Denim Goes Underground A church basement in Los Angeles' upscale Westwood neighborhood isn't typically considered swanky retail digs. But for two days, such a space was transformed into a premium denim hub, teaming with UCLA coeds and young mothers sifting through racks of jeans by True Religion, Antik, Joe's Jeans and Chip & Pepper.
The real attraction, however, wasn't the jeans, but the prices — $79 a pair, or about half the cost of jeans at typical boutiques and better department stores, and $60 for skirts.
The catch is that Underground Denim sample sales offer product that is typically a season or two old, but that's still OK with the deal-hungry college crowd.
"This is a great shopping opportunity for college students," said UCLA freshman Crystal Ung, 18, who was toting a pair of Joe's and a True Religion miniskirt to the dressing room. "I usually shop at Bloomingdale's and Nordstrom and am a sucker for $150 jeans. But this helps the budget go a bit further."
For the past four years, sample sales have turned into a shopping must for fashion fans, who sign up for e-mail alerts from sample sale companies such as Billion Dollar Babes and Top Button. But Underground Denim, targeting younger shoppers, is also gaining steam.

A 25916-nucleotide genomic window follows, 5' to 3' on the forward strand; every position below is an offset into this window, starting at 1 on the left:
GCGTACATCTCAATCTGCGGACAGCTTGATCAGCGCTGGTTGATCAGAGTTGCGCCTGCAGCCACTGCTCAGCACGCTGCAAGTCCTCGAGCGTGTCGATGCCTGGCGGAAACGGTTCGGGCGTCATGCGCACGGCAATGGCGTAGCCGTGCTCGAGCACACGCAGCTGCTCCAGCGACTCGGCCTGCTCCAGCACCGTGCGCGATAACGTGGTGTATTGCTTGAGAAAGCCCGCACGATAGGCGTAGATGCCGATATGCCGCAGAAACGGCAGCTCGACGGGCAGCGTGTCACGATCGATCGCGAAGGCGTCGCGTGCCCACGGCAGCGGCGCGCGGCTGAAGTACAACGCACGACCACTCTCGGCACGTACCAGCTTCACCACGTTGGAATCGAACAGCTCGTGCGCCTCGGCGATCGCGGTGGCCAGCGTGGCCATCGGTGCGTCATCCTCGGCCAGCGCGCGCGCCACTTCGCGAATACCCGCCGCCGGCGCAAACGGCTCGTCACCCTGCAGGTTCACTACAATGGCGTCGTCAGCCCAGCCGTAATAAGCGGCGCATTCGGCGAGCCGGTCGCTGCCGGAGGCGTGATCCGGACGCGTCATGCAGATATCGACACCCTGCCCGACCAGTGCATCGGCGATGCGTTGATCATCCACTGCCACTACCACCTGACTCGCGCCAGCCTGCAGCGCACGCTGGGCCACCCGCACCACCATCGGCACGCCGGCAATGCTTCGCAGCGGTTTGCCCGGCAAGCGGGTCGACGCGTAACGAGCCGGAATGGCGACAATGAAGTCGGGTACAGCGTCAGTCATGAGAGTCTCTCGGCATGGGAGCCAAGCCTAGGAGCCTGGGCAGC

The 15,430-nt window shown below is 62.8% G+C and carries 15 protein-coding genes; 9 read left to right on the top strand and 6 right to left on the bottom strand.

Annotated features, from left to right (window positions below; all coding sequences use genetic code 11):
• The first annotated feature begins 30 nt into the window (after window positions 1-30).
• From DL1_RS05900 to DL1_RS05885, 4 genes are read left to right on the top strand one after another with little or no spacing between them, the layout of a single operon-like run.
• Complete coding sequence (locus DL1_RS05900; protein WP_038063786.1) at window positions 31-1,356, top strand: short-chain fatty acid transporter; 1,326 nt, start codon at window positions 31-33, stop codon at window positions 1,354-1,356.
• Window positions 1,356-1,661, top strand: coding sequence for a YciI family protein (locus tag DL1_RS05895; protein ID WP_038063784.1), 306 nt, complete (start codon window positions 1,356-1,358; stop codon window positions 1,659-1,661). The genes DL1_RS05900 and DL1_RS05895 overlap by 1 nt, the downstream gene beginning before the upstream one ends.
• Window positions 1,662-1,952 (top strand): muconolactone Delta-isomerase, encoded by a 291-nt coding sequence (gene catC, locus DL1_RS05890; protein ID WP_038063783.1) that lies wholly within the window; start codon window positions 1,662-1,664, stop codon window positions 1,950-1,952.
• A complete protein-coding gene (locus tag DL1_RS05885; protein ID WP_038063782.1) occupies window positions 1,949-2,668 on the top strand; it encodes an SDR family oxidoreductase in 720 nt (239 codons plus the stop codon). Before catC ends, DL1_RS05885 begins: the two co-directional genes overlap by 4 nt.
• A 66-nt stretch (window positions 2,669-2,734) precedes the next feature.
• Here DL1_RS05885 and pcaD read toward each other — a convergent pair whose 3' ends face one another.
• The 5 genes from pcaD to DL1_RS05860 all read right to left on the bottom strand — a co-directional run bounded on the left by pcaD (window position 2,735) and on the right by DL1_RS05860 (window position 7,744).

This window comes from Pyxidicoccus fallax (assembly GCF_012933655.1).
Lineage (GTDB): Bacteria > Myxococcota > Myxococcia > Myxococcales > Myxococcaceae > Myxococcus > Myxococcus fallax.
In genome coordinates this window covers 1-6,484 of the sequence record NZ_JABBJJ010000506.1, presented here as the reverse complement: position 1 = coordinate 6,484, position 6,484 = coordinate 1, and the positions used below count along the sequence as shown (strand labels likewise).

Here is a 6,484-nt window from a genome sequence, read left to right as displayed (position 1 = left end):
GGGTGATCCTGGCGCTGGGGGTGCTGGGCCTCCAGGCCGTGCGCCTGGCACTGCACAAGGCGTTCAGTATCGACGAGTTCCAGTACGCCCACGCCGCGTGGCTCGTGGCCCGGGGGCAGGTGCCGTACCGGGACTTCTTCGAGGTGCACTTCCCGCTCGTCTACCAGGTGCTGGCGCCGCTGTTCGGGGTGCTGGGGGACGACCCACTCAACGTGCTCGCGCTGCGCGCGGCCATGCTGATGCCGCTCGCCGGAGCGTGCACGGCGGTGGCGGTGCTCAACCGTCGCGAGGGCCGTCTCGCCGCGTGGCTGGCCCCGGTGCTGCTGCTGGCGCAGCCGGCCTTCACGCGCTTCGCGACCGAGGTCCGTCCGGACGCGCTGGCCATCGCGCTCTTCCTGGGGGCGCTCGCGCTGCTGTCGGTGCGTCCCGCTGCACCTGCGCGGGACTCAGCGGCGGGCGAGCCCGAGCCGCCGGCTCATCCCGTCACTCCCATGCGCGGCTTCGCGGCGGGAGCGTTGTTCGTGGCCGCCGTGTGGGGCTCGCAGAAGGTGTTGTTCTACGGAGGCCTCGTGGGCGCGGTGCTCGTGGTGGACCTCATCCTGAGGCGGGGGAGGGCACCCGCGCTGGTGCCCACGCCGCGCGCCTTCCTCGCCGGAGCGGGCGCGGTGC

Based in Culver City, Calif., Underground Denim was started two years ago by friends Jordan Rosen and Jamie Mazur. The Los Angeles natives attended Beverly Hills High School, where they secured connections with relatives of Peter Koral, co-owner of Seven For All Mankind jeans, and Paul Guez, founder of Blue Concepts, maker of Yanuk and Antik denim. Their idea for a college denim outlet was born when Rosen moved in with his friend, who happened to be Koral's niece, and bought 20 pairs of Seven jeans and sold them to friends.
"We figured this is a great way for brands to connect with the college market," said Mazur, a former marketing director for a financial services firm. "And it's a no-brainer when I tell them I can sell the lines to college girls rather than have them sell the goods to Loehmann's."
Their first test at UCLA two years ago with Yanuk jeans given to them on consignment was a success, he said. Through persistence and cold calls to other lines, they've established relationships to buy their wares from manufacturers as well as jobbers. In the process, they've grown to an 8,000-square-foot warehouse, stocking more than 20,000 units of denim, T-shirts, skirts and other contemporary wares representing about 20 brands, including Serfontaine, Primp, Tiffany Alana, J & Company and Juicy Couture. The tour hits 35 colleges in 35 states twice a year, including stops at the University of Mississippi, the University of Kansas, the University of Indiana, Louisiana State University, Vanderbilt University, Arizona State University and Loyola Marymount University. Ivy League schools are next on the target list. Sales at the company hit $3 million in 2004 and are projected to generate $5 million this year.
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